• #TogetherApart: Support stay at home orders by requesting students and families to post pics of how they are social distancing.
  • A Taste of Normal: Use your PTA Facebook page to help your school continue to deliver morning announcements (weather, birthdays, daily math problems and more) on Facebook Live.
  • Virtual Spirit Wear: Encourage your community to share their school pride by taking a pic in their school gear and sharing to your PTSA’s Facebook.
  • School Spirit Week: Similarly, ask your families to post different pictures online according to a new theme each day–crazy hat day, PJ day, crazy sock day, etc.
  • Bust Boredom: Lift people’s spirits! Send out daily challenges (fitness, crafts, etc.) or provide virtual morale boosters (funny pictures, inspirational quotes, etc.)
  • Let’s Read Together: Pick a book for your community to read together. Have the principal, your PTA President or a great volunteer record themselves reading and share the video online.
  • Make Space: Put the “social” in social isolation by hosting a virtual meet-up for your families on Zoom or Google Hangouts.

The Great Outdoors

Getting a few minutes of fresh air and sunshine can be critical for mental and physical health, particularly for children. Remind your families to don their masks, stay at least six feet from others, and participate in one of these fun challenges.

  • Chalk the Walk: Have families get outside in the fresh air to draw pictures or write positive messages on their driveways or on the sidewalk. Then families can walk around the neighborhood, get some exercise and enjoy all the art and messages. This activity could be neighborhood or community-wide.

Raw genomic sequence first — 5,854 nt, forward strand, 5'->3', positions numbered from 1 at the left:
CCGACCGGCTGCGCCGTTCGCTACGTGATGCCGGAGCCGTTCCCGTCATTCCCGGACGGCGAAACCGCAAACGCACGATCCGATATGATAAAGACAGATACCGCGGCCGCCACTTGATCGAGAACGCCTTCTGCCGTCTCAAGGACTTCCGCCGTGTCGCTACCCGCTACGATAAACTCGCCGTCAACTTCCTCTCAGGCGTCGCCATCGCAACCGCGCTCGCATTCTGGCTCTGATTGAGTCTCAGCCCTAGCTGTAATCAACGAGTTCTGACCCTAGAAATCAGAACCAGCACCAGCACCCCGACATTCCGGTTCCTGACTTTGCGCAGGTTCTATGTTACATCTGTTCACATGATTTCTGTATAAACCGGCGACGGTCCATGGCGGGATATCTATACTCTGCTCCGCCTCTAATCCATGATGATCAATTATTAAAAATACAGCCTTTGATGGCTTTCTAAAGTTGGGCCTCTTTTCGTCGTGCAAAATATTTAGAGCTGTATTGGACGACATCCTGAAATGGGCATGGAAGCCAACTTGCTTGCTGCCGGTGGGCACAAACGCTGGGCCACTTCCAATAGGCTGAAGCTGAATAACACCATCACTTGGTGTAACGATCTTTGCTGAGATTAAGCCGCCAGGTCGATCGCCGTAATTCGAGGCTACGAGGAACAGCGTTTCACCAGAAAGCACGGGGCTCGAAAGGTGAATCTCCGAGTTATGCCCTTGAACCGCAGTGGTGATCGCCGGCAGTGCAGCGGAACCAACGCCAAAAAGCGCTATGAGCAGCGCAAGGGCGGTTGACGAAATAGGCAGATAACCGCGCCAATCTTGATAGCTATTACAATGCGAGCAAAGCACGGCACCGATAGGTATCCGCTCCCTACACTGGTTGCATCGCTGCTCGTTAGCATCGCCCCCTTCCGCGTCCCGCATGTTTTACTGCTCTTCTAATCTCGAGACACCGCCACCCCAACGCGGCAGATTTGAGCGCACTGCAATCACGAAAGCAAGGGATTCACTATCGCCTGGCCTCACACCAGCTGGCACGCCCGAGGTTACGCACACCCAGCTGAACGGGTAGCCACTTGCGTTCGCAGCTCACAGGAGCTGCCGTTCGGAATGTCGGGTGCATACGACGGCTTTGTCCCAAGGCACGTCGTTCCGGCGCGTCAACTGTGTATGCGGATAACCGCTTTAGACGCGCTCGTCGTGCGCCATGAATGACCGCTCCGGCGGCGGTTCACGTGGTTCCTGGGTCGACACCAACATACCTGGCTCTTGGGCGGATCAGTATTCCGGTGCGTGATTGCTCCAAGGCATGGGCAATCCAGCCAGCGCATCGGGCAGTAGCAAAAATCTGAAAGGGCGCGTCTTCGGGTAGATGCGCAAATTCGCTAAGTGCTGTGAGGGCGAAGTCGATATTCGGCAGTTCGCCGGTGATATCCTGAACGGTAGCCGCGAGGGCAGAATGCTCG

• We’re Going on a Bear Hunt: Host a neighborhood scavenger hunt! Ask school families and community members to place a teddy bear or bear pictures in a window, front yard, in a tree, etc. Kids and families can get outside, get some exercise and hunt for the bears while practicing social distancing. Tell families to post online how many they found!
  • Themed walks! One of our local PTAs held a shamrock walk for St. Patrick’s Day. Families drew and cut out shamrocks and put them in their windows. Families could walk around and find shamrocks. This idea can be adjusted for other occasions, like emojis and signs for Teacher Appreciation Week, or made evergreen by using something like rainbows.

Take Your Events Online!

Don’t let all your PTA’s prep work go to waste! It may take a little creativity, ingenuity and flexibility, but you can (and should!) try to host some of your beloved events online!

  • Virtual Talent Show: Give kids the chance to show off their hobbies and special abilities!
  • Virtual Career Day: Inspire kids to keep studying so they can become their heroes.
  • Virtual Graduation Celebration: Missing milestones can be tough. Collaborate with your school to do something for your High School Seniors.
  • Online After School Programs: Some after school programs sponsored by your PTA might be able to be moved online with the help of your enrichment program vendors.
  • Online Reflections! Encourage your PTA students to start working on their Reflections submissions. This year’s student-selected theme is I Matter Because

Provide Resources

As a family engagement association, your PTA plays a unique role as a go-between with your school and your community. In a crisis like this one, that role becomes even more important.

  • Bulletin Board: Don’t underestimate your reach! Share links to your state’s assistance for unemployment/underemployment or information on free internet options.